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Vert.x and Fiber: Perfect Synergy!

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Vert.x and Fiber: Perfect Synergy!

Vert.x might be your go-to tool suite for Reactive apps, but take a look at how Fibers can allow you to receive events synchronously.

· Java Zone
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Just released, a free O’Reilly book on Reactive Microsystems: The Evolution of Microservices at Scale. Brought to you in partnership with Lightbend.

Presumably, you have already heard of Vert.x, a toolkit for building Reactive applications on the JVM. Vert.x is completely asynchronous, lightweight, incredibly fast, event-driven, and definitely a very promising project. Some of you may have heard about Fibers — if you're not familiar with them, check here and here. In addition to Vert.x's non-blocking and event-driven toolkit, we can take advantage of Vertx-Sync as a component through which we can easily escape from well-known callback hell while using non-blocking APIs. Vertx-Sync allows you to perform asynchronous operations and receive events in a synchronous way, but without blocking kernel threads. As a result, even if  it’s synchronous, it is negligibly less performant. Vertx-Sync uses Quasar to provide its Fibers.

In this article, I’ll show you how to:

  1. Create a simple Vert.x project.
  2. Write simple and concise code via Vertx-Sync.  
  3. Create a simple REST API via Vertx-Web.
  4. Get some web content using an HTTP client.
  5. Use MongoDB as an example for using a database with Vert.x.

You can head to GitHub to follow along here. For the sake of this blog, we need:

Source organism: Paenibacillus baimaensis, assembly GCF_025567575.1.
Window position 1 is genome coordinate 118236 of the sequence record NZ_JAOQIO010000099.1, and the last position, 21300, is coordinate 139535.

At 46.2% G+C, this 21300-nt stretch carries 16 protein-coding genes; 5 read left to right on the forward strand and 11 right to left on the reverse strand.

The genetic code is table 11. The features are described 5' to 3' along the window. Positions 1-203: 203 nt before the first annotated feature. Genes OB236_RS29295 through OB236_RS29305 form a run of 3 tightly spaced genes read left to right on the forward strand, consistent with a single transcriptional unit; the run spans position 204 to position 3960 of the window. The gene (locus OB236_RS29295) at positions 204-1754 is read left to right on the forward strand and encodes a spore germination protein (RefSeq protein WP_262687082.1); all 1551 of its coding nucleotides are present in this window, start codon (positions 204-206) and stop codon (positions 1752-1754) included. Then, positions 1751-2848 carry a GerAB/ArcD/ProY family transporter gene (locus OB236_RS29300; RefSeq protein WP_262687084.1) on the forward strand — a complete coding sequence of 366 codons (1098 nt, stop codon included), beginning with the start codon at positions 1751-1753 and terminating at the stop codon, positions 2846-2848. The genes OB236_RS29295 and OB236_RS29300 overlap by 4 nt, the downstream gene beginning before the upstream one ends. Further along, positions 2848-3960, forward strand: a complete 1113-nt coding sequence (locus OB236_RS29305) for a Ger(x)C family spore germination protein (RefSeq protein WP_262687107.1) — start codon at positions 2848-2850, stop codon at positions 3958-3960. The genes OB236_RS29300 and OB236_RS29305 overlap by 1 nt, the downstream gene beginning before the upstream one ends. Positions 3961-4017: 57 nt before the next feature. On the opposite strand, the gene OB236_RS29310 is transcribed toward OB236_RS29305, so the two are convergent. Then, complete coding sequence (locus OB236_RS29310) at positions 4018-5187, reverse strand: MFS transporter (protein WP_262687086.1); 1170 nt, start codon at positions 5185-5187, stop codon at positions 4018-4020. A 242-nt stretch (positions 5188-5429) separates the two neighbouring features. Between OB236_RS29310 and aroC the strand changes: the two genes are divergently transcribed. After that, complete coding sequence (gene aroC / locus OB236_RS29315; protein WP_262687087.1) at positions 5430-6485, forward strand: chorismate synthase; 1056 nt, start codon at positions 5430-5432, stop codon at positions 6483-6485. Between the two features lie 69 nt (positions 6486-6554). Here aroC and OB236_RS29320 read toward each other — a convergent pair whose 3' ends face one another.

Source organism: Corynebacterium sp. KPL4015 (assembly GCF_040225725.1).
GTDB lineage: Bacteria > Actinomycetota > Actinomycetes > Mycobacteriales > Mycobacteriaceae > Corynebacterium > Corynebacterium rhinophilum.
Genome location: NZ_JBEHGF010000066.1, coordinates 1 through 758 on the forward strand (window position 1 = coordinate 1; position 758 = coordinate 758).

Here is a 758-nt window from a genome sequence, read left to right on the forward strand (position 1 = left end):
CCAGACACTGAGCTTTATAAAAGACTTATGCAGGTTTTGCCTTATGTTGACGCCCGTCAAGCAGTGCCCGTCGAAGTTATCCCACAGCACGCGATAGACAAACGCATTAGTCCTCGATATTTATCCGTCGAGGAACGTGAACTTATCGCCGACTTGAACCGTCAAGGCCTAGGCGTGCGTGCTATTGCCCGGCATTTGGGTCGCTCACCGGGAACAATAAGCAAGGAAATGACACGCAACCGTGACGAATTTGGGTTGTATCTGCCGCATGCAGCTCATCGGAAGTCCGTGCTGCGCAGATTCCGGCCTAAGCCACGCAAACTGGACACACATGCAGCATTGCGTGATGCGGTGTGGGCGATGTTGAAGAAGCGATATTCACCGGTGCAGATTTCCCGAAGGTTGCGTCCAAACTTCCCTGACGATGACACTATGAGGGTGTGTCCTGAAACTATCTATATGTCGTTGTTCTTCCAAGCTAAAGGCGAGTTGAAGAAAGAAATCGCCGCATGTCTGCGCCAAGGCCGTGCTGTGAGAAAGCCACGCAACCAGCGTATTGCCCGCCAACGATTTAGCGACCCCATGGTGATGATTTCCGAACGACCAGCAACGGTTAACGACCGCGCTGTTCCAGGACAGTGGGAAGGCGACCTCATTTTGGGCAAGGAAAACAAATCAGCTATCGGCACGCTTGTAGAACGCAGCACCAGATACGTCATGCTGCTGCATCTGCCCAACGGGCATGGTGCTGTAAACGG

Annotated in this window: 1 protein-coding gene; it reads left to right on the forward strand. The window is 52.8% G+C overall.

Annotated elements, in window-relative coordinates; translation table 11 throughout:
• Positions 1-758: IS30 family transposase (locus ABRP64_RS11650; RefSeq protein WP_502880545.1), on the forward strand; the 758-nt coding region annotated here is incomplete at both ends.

1. JDK 1.8
  2. Maven
  3. MongoDB

Install and set up MongoDB

Download the latest version of MongoDB and unzip it to your local directory. You may download it from here. Then, make the following directory /data/db inside the directory where MongoDB is unzipped.

To start the server go to {mongo_directory}/bin and start mongod.

Now it is time to run the mongo client. Go to {mongo_directory}/bin and start mongo .

Create a testDB database and an Entities collection:

use testDB;
db.createCollection('Entities');


Create a Simple Vert.x Project

It’s time to create our Vert.x project. Let’s do it! Our starting point of the project is:

import io.vertx.core.Vertx;
import io.vertx.core.logging.Logger;
import io.vertx.core.logging.LoggerFactory;

public class Launcher {
    private static final Logger logger = LoggerFactory.getLogger(MainVerticle.class);

    public static void main(String[] args) {
        Vertx.vertx().deployVerticle(MainVerticle.class.getName(), h -> {
            if (h.succeeded()) {
                logger.info("Success: {0}", h.result());
            } else {
                logger.error("Something went wrong: {0}", h.cause());
            }
        });


And our Vertical:

import io.vertx.ext.web.client.WebClient;
import io.vertx.ext.web.client.WebClientOptions;
import io.vertx.ext.web.handler.BodyHandler;
import io.vertx.ext.web.handler.ErrorHandler;

import java.util.List;


public class MainVerticle extends SyncVerticle {

    private static final Logger 
    logger = LoggerFactory.getLogger(MainVerticle.class);
    private static final String COLLECTION_NAME= "Entities";
    private WebClient webClient;
    private MongoClient mongoClient;

    @Override
    @Suspendable
    public void start(Future<Void> startFuture) throws Exception {
        super.start(startFuture);
        HttpServer server = vertx.createHttpServer();
        Router router = Router.router(vertx);
        // enable BodyHandler globally for easiness of body accessing
        router.route().handler(BodyHandler.create()).failureHandler(ErrorHandler.create());
        router.route(HttpMethod.GET, 
        "/getWebContent").handler(Sync.fiberHandler(this::getWebContent));
        router.route(HttpMethod.GET, 
        "/entities").handler(Sync.fiberHandler(this::getAllEntities));
        router.route(HttpMethod.GET, 
        "/entities/:id").handler(Sync.fiberHandler(this::getEntityById));
        router.route(HttpMethod.PUT,